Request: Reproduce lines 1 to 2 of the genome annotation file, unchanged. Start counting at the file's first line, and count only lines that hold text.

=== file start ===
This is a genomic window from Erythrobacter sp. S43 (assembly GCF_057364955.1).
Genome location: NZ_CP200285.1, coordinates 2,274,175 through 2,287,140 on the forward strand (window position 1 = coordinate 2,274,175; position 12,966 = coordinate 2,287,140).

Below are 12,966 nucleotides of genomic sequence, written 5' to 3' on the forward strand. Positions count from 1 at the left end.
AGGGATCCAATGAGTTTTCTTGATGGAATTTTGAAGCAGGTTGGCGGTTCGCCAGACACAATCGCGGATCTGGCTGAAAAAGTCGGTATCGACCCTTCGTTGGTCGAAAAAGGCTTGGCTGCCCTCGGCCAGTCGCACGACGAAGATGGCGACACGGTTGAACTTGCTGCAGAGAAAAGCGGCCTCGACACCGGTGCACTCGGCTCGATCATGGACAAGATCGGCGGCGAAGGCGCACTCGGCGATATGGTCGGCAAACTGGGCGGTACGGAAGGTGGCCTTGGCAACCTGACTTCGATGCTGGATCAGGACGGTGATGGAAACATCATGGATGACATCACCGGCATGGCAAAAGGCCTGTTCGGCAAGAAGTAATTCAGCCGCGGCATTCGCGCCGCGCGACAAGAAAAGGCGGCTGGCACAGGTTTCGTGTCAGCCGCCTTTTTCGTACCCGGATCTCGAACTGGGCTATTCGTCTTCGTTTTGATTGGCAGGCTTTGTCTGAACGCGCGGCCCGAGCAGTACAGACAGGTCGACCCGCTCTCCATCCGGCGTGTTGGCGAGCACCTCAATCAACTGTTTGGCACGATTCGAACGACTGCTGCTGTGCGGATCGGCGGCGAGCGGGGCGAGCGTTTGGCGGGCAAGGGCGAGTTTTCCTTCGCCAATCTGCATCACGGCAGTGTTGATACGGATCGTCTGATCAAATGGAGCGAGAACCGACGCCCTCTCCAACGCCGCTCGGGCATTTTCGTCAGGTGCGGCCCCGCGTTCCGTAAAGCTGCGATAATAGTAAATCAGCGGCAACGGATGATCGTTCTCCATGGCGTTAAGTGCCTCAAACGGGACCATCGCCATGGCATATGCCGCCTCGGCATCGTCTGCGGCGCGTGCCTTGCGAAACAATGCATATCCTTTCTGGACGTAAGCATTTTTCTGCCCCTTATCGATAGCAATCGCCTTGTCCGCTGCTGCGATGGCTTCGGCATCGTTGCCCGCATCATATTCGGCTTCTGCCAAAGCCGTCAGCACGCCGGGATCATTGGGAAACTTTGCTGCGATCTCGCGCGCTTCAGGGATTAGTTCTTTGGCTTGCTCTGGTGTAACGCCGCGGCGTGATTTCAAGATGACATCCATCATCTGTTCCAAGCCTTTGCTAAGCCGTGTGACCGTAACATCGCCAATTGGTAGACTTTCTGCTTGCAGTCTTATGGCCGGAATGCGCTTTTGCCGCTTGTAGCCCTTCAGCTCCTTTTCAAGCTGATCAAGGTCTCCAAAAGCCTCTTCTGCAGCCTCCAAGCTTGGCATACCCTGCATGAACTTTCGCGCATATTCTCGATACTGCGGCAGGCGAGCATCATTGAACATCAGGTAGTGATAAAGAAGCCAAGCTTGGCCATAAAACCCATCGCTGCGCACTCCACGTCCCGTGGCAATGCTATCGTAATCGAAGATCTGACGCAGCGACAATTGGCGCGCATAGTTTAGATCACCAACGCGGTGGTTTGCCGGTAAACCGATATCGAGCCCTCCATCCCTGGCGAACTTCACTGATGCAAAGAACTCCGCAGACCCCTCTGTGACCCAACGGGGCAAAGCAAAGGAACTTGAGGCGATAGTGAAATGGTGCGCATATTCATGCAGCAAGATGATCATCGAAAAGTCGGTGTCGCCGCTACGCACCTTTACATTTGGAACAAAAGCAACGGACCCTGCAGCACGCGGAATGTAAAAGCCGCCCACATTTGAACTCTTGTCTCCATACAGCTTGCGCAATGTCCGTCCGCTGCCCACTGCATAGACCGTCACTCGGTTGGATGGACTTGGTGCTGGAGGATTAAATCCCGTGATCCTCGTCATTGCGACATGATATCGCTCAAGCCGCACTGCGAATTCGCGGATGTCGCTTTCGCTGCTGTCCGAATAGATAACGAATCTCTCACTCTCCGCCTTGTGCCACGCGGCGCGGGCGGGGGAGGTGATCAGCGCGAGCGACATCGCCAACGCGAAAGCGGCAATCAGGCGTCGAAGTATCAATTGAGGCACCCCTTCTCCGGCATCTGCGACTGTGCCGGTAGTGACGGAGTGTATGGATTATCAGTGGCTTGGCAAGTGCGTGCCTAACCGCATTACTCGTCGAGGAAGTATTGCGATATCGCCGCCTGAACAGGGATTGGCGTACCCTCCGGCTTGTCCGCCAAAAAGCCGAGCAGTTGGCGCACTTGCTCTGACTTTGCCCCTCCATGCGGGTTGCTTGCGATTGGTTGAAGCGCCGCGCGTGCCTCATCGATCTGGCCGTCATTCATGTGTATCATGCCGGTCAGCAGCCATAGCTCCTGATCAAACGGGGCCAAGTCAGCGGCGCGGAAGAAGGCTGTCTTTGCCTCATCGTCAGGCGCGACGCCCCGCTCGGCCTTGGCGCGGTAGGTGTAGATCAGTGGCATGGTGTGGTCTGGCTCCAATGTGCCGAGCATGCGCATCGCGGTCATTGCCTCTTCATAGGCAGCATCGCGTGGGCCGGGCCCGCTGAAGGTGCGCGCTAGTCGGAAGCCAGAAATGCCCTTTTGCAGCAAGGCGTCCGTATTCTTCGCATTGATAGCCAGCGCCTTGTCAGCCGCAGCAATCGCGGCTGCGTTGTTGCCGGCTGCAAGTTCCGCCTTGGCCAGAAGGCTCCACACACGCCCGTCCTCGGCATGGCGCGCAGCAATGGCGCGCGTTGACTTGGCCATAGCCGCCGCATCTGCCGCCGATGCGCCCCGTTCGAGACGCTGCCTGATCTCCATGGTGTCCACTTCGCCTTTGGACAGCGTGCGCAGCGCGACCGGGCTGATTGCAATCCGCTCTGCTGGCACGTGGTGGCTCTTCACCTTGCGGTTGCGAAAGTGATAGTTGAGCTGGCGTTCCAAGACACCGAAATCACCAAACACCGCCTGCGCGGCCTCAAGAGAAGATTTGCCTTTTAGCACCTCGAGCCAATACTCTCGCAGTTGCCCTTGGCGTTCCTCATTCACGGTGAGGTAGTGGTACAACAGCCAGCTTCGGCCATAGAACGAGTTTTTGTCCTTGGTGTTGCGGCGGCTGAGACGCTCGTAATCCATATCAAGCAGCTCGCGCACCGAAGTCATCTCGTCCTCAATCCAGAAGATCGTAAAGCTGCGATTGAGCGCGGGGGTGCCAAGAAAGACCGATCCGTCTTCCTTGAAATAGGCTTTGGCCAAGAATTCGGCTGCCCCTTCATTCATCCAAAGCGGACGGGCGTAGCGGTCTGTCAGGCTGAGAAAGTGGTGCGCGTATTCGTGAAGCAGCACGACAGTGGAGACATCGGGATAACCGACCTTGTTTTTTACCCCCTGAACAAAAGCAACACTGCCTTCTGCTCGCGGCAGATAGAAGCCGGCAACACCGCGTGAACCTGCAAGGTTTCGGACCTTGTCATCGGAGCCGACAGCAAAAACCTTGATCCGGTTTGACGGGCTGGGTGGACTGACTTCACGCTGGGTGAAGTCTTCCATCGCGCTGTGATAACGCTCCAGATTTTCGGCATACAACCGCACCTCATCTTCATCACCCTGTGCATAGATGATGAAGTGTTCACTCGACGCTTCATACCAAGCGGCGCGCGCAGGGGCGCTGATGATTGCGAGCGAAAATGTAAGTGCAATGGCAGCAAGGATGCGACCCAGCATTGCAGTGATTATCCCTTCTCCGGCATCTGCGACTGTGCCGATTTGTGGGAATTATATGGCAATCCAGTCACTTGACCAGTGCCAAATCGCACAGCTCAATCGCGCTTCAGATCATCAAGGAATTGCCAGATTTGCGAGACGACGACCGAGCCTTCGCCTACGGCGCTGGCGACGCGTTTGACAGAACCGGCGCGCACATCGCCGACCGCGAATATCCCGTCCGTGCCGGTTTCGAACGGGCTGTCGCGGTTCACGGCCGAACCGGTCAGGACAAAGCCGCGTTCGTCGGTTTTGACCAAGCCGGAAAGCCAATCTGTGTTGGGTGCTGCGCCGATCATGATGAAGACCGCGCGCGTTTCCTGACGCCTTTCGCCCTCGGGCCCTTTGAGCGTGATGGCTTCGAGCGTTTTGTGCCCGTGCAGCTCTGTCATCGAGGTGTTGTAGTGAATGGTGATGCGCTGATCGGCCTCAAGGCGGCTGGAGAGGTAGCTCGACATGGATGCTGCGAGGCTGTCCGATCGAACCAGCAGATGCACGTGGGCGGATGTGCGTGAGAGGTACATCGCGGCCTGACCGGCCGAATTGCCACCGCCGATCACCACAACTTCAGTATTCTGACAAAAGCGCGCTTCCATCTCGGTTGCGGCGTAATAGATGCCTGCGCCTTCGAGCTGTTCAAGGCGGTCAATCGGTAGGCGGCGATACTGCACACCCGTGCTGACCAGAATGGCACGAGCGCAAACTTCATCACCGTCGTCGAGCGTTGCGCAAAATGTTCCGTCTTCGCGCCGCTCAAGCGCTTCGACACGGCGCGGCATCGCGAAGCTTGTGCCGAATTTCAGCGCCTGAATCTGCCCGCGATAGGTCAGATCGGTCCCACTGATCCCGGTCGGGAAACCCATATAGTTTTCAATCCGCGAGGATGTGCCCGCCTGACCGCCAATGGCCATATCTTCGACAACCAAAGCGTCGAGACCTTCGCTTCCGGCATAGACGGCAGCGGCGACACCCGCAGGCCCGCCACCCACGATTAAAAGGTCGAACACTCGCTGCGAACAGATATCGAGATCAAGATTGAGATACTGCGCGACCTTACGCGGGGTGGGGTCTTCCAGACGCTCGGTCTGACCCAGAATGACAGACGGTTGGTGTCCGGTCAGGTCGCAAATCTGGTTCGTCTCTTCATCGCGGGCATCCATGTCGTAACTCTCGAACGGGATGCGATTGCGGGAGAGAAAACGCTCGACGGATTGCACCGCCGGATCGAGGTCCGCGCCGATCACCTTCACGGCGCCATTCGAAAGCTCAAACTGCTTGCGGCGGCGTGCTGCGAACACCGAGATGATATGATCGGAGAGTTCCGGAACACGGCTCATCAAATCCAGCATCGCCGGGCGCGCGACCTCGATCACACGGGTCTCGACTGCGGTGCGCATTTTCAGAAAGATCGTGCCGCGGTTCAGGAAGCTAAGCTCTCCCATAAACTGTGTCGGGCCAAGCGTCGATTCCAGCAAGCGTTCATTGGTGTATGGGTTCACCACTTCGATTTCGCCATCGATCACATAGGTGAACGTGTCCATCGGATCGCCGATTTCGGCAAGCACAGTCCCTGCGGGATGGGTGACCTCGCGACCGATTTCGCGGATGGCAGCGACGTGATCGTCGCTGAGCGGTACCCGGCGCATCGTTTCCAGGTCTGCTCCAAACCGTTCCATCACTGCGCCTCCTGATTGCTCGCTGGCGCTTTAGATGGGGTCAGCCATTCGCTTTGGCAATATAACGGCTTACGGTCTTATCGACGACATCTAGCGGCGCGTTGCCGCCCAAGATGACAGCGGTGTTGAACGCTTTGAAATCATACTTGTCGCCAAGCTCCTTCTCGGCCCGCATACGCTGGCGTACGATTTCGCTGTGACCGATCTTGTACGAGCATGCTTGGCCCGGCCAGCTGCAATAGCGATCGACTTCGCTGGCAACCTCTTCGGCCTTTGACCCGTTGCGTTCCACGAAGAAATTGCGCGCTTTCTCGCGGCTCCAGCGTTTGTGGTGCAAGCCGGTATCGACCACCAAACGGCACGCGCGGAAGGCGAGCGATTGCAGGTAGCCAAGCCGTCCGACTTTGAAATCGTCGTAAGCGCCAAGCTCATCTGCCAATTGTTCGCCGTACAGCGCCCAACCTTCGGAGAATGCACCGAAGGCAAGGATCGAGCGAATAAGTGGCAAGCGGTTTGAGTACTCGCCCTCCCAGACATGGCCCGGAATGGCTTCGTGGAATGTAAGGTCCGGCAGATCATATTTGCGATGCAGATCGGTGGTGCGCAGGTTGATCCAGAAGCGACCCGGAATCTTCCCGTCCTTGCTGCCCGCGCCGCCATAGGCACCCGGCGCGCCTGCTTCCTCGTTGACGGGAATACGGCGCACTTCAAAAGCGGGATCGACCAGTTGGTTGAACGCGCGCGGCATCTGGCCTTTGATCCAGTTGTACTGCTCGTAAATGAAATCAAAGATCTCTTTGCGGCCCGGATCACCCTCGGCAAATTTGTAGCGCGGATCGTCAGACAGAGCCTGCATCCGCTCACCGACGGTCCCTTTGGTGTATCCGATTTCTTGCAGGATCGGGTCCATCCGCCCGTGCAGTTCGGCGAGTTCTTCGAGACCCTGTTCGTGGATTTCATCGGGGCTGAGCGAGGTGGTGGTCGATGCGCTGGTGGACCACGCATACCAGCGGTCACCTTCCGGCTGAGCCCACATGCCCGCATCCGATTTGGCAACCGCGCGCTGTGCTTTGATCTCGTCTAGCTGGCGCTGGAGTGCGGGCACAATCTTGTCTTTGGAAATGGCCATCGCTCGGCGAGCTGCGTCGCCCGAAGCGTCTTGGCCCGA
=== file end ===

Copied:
This is a genomic window from Erythrobacter sp. S43 (assembly GCF_057364955.1).
Genome location: NZ_CP200285.1, coordinates 2,274,175 through 2,287,140 on the forward strand (window position 1 = coordinate 2,274,175; position 12,966 = coordinate 2,287,140).